In the first room of the show, Chastain immediately gravitated to a long, narrow portrait of a dashingly handsome bearded man in a red robe, titled Dr. Pozzi at Home. Samuel-Jean Pozzi was one of the fathers of modern gynecology, and in Sargent’s painting he looks both wise and seductive. In fact, Pozzi had romanced many famous women, including the stage star Sarah Bernhardt; he also led the League of the Rose, a sort of salon where people would confess and then act out sexual experiences. “Oh, my, look at the eyes—he’s Gian Luca!” Chastain exclaimed, referring to Gian Luca Passi de Preposulo, her boyfriend of nearly four years. Passi de Preposulo is an executive at Moncler; the two met through fashion circles. “He’s a gentleman,” Chastain said, choosing her words carefully, as she rarely discusses her personal life. “And that’s very important to me. He’s from an old-school Italian family. No one in his family has ever been divorced!” Chastain, meanwhile, was raised in a bohemian household in Northern California by a single mother, who is a vegan chef. “My grandmother was my inspiration,” Chastain had told me earlier. “She was the person who took me to the theater and encouraged me to act, and she’s the one who always believed in me.” They are still very close. In fact, she was Chastain’s date for the Oscars in 2012.
Chastain stared for another moment at Dr. Pozzi before moving on to the next room, where we encountered the luminous Mrs. Frederick Barnard, the wife of one of Sargent’s contemporaries. “She looks like Amy Adams,” Chastain commented. “She’s so lovely.” We wandered a bit, coming upon the actress Ellen Terry, in an elaborate costume as Lady Macbeth; the Spanish flamenco dancer Carmencita, in a yellow silk gown embroidered with lace and silver threads, striking a proud, authoritative pose; and the mezzo- soprano Mrs. George Batten, her eyes closed, midnote. “That’s the face of ecstasy,” Chastain said. “It’s interesting how sexy these paintings are with- out any nudity.”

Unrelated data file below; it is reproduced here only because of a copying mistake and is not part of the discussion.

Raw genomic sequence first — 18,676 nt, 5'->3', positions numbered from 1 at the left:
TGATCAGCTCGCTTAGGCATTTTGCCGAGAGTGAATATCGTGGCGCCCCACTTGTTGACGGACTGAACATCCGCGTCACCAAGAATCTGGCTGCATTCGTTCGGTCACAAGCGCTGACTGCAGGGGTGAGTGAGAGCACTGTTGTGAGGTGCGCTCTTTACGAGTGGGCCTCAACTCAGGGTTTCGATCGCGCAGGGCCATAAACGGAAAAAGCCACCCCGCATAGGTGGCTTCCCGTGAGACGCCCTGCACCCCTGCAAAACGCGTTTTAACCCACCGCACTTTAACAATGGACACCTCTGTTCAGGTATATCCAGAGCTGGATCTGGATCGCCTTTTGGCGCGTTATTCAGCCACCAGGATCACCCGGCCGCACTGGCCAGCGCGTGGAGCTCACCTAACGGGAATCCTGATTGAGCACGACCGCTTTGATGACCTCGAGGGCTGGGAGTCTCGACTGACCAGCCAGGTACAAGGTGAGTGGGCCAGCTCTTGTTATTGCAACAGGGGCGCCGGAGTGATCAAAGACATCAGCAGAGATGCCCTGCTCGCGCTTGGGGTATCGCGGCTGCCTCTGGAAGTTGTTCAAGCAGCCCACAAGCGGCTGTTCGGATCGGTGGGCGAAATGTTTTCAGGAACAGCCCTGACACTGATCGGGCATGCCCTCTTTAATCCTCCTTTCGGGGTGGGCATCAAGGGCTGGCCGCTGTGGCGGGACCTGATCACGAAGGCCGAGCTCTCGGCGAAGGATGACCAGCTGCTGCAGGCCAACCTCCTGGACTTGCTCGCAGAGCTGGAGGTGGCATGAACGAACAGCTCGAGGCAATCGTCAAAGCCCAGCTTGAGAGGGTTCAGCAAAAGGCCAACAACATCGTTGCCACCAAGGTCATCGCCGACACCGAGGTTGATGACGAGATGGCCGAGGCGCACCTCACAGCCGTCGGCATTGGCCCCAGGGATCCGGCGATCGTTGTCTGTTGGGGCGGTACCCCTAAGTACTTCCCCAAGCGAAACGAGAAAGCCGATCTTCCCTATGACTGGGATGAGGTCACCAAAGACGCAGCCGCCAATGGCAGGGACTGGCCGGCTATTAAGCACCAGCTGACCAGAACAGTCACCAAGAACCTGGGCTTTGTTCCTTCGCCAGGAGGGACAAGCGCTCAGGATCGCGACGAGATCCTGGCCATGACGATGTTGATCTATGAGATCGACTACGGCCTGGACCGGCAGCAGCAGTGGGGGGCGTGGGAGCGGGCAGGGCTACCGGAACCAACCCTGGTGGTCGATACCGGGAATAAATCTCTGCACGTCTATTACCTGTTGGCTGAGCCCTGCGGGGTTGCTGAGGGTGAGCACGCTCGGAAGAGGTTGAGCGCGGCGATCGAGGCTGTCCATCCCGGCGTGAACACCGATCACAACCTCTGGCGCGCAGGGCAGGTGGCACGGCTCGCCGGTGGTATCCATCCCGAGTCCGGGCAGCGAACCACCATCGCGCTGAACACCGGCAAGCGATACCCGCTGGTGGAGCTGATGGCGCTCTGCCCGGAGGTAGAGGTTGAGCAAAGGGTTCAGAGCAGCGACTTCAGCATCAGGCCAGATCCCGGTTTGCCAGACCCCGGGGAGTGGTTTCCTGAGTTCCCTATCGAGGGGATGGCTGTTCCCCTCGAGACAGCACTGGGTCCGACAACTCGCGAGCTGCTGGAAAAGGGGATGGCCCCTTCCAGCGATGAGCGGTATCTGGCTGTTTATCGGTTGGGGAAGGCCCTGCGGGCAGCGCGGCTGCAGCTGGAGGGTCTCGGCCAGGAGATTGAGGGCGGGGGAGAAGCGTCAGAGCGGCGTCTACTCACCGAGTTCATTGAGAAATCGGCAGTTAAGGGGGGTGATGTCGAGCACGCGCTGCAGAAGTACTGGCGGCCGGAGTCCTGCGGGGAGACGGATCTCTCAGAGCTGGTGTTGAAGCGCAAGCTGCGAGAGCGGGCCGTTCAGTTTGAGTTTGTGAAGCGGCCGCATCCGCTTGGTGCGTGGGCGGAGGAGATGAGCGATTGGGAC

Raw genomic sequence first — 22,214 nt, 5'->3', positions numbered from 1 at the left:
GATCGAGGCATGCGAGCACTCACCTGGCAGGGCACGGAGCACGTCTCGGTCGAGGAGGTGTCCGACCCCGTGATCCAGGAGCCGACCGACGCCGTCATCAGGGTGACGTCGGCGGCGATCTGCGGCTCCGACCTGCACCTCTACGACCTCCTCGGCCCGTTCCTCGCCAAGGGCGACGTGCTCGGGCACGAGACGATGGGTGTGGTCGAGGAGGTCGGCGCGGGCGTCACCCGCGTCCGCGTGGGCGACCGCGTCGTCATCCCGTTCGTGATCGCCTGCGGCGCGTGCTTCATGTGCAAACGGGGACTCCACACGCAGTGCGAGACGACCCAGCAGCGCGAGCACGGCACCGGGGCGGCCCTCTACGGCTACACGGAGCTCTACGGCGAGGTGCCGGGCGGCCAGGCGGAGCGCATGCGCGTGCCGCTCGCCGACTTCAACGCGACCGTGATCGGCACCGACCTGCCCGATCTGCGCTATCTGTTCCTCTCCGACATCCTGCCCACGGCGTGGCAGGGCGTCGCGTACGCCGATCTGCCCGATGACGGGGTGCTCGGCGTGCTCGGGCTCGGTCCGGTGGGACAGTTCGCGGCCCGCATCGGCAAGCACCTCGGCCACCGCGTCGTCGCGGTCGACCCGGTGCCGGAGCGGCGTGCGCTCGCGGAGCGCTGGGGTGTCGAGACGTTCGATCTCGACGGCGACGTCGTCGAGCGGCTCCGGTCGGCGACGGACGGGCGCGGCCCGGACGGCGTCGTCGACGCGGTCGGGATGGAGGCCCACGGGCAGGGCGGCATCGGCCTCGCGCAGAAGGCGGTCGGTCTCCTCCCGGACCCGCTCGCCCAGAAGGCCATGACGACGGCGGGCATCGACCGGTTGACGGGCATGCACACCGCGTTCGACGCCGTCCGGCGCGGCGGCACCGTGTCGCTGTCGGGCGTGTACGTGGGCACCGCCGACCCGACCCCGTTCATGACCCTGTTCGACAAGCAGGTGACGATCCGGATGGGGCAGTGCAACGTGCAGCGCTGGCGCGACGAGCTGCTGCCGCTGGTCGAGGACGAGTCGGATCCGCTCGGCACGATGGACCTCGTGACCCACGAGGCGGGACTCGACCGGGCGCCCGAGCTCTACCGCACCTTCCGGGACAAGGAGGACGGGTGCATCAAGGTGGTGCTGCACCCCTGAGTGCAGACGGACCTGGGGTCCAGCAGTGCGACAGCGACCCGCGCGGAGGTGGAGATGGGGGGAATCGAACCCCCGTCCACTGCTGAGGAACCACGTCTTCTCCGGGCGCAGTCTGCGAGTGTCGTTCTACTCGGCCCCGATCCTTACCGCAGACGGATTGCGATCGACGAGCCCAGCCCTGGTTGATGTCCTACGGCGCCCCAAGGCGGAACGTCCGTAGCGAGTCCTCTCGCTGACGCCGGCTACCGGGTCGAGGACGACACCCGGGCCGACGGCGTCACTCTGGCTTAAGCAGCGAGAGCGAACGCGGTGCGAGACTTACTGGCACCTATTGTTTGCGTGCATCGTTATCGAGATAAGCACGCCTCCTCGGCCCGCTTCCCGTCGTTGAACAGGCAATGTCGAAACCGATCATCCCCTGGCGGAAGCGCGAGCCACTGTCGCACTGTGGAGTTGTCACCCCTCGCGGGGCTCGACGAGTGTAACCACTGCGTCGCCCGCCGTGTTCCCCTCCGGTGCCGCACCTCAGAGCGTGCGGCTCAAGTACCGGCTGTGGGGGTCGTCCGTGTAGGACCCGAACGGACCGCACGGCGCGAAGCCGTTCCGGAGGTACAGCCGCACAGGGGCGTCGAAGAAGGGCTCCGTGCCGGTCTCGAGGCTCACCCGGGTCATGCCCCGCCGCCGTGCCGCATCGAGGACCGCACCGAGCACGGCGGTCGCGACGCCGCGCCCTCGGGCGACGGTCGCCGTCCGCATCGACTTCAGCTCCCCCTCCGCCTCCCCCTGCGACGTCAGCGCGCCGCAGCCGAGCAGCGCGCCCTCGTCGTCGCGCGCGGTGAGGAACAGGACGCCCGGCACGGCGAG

In 1999, Chastain left the West Coast for New York, where she attended the Juilliard School. She told me that one of her assignments there was to visit the Met, choose a painting of a person, and portray the character she imagined that person to be. “All of these would have been so compelling,” Chastain said. “And I think I may have already played some of these women!” Her gaze turned to Madame Pierre Gautreau, the famous Madame X, painted in 1883, who looked down her imperious nose at the far end of the first room. Chastain observed that, with her low-cut black dress and brazen posture, Madame X reminded her of Lucille, her character in Crimson Peak. “They have a similar hauteur,” Chastain added, transfixed. “Her clothes are sexier than Lucille’s— but Lucille loves constrictive clothing, and you can feel the power of that in this portrait—the sexiness of the tightness of her dress.”
Chastain studied Gautreau’s skin. “She’s wearing a lot of makeup on her body,” she said. “You can see the veins in her hands under all the white powder.” A small card affixed to the wall showed an earlier version of the work: Whereas Sargent ultimately depicted her with the jeweled straps of her gown firmly on her alabaster shoulders, in this one, the right strap was falling down, as if she were anticipating the arrival of a lover. “It says that Madame X was despised when it was first shown in Paris,” Chastain said, sounding shocked. “And that even when Sargent repainted the strap, it was considered a scandal and a disaster and that Sargent left France—where he had been living—as his career was in jeopardy.”She stared at the painting again.“I do prefer the strap falling down,” she said finally. “It creates so many possibilities! It’s thrilling to imagine being her, to live that life. Wouldn’t everyone want to see that movie?”